9.Hiiragi Ichika  Untitled 2019

Hiiragi Ichika started taking photographs after 2010, while working as a Queen at an S&M club. Her favourite piece of equipment is her Holga, a plastic, medium-format film camera that has won many devotees. Toy camera lovers know the Holga for being full of surprises, with its dodgy construction and the fact you never know what you’ve captured until your film is developed. This sense of anticipation combined with the often-poor results fuels an almost perverse compulsion among users to shoot more.

Although a digital Holga is now available (it is said to be just as bad as the film version!), Ichika[MOU1]  has stayed with film. Unlike most toy camera users, who photograph children playing in parks, girlfriends smiling with the sea in the background, or pictures that look ‘lovely’ even if poorly taken, Ichika shoots human bodies, mostly women.

She started photography after she came across an old Olympus OM-1, while sorting her late father’s belongings. “I bought some film to see if I could use it,” she says. “I took some random shots, and they looked good.”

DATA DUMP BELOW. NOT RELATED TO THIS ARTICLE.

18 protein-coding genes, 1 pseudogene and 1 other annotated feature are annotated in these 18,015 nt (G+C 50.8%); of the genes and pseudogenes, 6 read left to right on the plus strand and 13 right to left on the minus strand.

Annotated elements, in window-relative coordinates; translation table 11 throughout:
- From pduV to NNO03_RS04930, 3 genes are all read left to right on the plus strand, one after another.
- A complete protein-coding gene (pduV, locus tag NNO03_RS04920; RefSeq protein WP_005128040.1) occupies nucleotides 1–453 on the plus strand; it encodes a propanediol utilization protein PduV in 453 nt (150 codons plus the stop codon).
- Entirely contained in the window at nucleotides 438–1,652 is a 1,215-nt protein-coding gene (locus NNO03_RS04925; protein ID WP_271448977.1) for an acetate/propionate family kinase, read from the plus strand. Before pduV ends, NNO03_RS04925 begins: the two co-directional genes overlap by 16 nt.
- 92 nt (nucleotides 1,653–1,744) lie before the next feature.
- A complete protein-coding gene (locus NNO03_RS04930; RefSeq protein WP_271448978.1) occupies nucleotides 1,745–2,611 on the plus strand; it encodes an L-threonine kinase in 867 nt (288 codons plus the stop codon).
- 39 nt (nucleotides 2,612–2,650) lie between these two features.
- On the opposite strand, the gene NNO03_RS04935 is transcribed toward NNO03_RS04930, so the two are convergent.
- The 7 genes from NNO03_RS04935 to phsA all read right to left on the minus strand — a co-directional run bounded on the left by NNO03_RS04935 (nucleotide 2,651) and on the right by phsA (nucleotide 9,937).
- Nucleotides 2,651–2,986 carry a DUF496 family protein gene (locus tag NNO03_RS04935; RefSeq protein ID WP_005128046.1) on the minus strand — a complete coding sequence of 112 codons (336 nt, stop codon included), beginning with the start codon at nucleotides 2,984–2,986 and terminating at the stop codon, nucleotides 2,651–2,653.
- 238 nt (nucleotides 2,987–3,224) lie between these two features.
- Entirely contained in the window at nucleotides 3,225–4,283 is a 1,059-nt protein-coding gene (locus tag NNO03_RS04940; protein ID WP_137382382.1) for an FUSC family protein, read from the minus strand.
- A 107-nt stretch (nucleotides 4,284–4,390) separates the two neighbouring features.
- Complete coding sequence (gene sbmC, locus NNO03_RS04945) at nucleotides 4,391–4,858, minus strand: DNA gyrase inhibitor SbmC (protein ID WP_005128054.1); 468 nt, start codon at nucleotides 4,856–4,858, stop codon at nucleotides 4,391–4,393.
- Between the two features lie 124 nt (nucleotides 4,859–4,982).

“Then I saw some Holgas on sale at a Village Vanguard store, so I bought one. There were also some Holga photo books, but they only showed pictures of children and other boring stuff. I thought it would be more fun to take nudes, and I’ve been using it ever since.

“The Holga doesn’t work the way I want it to, and film is expensive and you can only take 12 shots per roll,” she says. But far from being discouraged, she makes small prints of every frame she shoots. “If I get even one or two good ones, I am overjoyed and tell myself, ‘I’m a genius!’” She has no professional ambitions. “I only do it for fun. I feel very lucky if a print sells at an exhibition.” The work on show here is an image of an S&M Queen superimposed with sex toys. It is not a collage, but an accidental double exposure due to a technical failure of the Holga.